Parental Food Beliefs on Pre-School-Aged Children in Kaski District of Nepal: A Qualitative Review

  • Jib Acharya AANC Premium Services Ltd., Ickenham, Bournemouth University, Dorset-BH12 5BB, United Kingdom
  • E V Teijlingen Department of Health and Social Sciences, Bournemouth University, Dorset-BH12 5BB, United Kingdom
  • J Murphy Department of Health and Social Sciences, Bournemouth University, Dorset-BH12 5BB, United Kingdom
  • B Ellahi Department of Health and Social Care, University of Chester, Chester-CH1 4BJ, United Kingdom
Keywords: Malnutrition, Knowledge, Taboos, Culture, Poverty, South Asia

Abstract

Background: This study explores food beliefs among poor mothers related to feeding their offspring. Mothers’ misconception of a healthy diet is one of the major causes of nutritional problems in preschool-aged children in Nepal and these beliefs and attitudes can result in the inappropriate feeding of young children.

Objectives: The main objectives of this study were:
• identify major barriers for recommending healthy food that are associated with existing cultures, religions and ethnic divisions;
• assess the knowledge, attitudes, and beliefs about nutritious food amongst mothers;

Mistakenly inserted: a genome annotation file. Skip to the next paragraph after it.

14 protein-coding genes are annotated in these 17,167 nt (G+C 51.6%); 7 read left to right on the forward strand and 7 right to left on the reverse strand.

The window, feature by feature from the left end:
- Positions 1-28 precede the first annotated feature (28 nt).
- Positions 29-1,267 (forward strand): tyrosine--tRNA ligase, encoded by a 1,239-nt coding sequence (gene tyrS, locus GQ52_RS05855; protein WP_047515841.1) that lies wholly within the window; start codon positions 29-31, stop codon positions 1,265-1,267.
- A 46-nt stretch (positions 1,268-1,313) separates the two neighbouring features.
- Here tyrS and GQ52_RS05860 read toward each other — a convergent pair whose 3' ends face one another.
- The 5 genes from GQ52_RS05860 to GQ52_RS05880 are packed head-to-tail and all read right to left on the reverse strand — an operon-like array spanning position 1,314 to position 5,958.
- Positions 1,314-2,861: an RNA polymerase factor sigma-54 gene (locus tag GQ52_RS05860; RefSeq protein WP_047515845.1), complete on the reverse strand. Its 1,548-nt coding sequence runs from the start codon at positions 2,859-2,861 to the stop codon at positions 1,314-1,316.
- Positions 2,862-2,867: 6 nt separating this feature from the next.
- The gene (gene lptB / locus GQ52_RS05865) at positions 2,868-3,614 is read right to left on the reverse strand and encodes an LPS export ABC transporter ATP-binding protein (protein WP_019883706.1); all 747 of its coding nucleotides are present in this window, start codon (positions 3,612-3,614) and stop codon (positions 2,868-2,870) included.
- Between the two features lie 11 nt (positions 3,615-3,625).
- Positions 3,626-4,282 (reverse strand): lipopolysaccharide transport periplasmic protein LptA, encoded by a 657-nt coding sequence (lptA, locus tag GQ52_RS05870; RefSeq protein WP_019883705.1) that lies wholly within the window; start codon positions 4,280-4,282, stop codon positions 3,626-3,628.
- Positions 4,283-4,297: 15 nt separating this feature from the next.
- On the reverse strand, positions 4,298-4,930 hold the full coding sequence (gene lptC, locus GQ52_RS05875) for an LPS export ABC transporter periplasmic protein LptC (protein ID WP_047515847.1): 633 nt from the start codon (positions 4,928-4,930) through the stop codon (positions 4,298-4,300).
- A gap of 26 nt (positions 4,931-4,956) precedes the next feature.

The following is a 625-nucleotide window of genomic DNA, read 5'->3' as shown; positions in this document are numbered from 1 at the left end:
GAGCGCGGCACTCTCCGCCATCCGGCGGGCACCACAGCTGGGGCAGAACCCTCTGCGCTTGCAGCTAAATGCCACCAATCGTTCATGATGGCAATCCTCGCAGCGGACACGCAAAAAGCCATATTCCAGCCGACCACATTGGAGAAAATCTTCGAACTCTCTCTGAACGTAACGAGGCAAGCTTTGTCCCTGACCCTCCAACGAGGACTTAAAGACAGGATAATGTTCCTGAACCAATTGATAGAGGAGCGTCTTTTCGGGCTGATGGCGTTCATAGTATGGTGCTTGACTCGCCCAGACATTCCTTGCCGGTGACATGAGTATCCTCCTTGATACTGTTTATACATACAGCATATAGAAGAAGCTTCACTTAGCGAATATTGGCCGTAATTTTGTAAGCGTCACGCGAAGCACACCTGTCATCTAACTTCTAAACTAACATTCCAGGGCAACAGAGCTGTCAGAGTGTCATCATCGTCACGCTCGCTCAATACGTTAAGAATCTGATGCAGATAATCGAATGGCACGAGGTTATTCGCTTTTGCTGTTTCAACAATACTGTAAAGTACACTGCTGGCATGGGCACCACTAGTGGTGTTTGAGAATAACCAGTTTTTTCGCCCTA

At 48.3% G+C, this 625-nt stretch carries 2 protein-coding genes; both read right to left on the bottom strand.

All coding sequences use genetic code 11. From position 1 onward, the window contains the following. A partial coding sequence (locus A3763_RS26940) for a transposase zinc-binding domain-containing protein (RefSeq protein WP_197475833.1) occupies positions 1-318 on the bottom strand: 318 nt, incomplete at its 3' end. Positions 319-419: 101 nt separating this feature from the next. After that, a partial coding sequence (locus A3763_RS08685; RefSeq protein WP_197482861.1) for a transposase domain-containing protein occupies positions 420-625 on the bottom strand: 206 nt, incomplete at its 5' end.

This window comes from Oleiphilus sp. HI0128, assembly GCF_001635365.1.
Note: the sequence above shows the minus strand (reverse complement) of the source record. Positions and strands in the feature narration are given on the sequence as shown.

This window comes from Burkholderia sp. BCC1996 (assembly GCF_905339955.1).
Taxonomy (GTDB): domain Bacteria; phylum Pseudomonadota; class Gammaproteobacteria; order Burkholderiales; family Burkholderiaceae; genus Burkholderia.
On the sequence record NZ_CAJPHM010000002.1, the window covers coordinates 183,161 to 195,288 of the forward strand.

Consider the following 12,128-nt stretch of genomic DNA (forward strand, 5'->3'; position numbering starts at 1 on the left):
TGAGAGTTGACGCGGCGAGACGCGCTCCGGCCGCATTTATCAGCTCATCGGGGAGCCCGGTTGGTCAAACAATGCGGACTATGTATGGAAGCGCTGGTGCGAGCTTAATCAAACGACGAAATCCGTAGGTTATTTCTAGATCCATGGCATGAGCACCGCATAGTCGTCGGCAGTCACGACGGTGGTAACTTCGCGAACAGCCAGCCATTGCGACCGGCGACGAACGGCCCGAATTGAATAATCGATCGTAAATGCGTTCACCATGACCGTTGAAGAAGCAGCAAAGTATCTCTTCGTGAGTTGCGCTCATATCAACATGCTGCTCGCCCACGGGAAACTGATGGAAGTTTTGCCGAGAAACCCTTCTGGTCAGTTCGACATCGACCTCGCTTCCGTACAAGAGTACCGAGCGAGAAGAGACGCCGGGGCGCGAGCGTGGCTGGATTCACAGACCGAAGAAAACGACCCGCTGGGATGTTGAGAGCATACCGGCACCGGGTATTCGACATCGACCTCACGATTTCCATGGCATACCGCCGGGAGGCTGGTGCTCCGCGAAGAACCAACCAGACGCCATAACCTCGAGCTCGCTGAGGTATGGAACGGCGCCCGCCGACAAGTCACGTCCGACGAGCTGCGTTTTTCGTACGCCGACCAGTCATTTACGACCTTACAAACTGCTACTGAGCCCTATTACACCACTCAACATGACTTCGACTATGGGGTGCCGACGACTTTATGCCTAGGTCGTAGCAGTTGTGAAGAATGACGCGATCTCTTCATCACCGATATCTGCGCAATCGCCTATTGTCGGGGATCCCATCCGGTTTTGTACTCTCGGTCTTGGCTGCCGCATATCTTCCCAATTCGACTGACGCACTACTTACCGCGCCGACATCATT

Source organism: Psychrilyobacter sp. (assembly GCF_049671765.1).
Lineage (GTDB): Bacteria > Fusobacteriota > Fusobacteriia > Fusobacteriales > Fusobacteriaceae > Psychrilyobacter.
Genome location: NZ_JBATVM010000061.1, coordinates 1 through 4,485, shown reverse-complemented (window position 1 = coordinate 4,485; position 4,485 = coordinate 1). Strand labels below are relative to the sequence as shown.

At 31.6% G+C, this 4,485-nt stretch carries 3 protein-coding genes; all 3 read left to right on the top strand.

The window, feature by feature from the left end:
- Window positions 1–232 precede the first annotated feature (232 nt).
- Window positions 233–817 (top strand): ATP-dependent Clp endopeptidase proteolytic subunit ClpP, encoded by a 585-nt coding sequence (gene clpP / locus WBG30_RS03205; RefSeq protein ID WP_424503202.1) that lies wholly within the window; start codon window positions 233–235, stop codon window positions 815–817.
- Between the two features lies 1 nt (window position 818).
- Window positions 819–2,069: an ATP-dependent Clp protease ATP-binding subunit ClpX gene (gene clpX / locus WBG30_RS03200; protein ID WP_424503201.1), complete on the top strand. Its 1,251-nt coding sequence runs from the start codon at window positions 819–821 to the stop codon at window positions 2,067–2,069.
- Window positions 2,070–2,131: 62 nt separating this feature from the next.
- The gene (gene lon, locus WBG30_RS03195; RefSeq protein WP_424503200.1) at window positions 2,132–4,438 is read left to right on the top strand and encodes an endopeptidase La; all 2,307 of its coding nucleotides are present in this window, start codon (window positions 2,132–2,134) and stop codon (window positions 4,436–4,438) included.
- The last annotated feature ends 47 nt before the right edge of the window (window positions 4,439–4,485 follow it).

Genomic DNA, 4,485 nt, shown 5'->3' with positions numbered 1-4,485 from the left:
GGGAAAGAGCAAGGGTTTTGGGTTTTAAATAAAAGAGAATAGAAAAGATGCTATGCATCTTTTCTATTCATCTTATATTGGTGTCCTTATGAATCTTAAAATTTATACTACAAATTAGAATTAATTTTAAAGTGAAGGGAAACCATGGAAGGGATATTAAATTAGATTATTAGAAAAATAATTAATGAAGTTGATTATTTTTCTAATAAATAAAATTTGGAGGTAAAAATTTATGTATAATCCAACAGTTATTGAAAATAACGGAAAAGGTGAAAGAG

• assess health-seeking behaviour for children of low socio-economic status.

Methods: Study used a qualitative focus group discussion. Fifty participants took part in seven focus groups to explore their food beliefs. The qualitative focus groups aimed to collect in-depth information around food beliefs and data were thematically analysed.

Results: The study identified six key themes: (a) poverty; (b) knowledge; (c) policy; (d) beliefs about breastfeeding; (e) food beliefs: and (f) health-seeking behaviours/cultural influences. Many participants thought that illiterate and underserved populations are generally exposed due to financial scarcity, poor knowledge and strongly rooted in cultural practices, and beliefs. This study found ‘diversified views’ as a major barrier to food and health-seeking behaviours. Some groups recognised the negative effects of existing beliefs and taboos. However, the spiritual healers highlighted the importance of linking beliefs with cultural and religious norms and values. They showed the complex relationships between food and health-seeking behaviours and food recommendations with financial status and the perceived cultural practices of society.

Conclusions: This study suggests that a public health approach is needed to address nutrition problems associated with behaviour and revealed major barriers which were associated with poverty, resources, and mothers’ education level.

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Published
2020-10-15
How to Cite
Acharya, J., Teijlingen, E. van, Murphy, J. M., & Ellahi, B. (2020). Parental Food Beliefs on Pre-School-Aged Children in Kaski District of Nepal: A Qualitative Review. Journal of Multidisciplinary Research in Healthcare, 7(1), 1-12. https://doi.org/10.15415/jmrh.2020.71001
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Articles